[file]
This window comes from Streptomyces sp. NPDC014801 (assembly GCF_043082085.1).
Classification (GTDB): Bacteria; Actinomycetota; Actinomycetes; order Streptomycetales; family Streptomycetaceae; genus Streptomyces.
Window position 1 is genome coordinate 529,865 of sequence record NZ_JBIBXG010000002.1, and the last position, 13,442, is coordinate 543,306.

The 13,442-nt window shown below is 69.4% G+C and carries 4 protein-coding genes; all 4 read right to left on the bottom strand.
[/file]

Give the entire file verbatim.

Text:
This window comes from Streptomyces sp. NPDC014801 (assembly GCF_043082085.1).
Classification (GTDB): Bacteria; Actinomycetota; Actinomycetes; order Streptomycetales; family Streptomycetaceae; genus Streptomyces.
Window position 1 is genome coordinate 529,865 of sequence record NZ_JBIBXG010000002.1, and the last position, 13,442, is coordinate 543,306.

The 13,442-nt window shown below is 69.4% G+C and carries 4 protein-coding genes; all 4 read right to left on the bottom strand.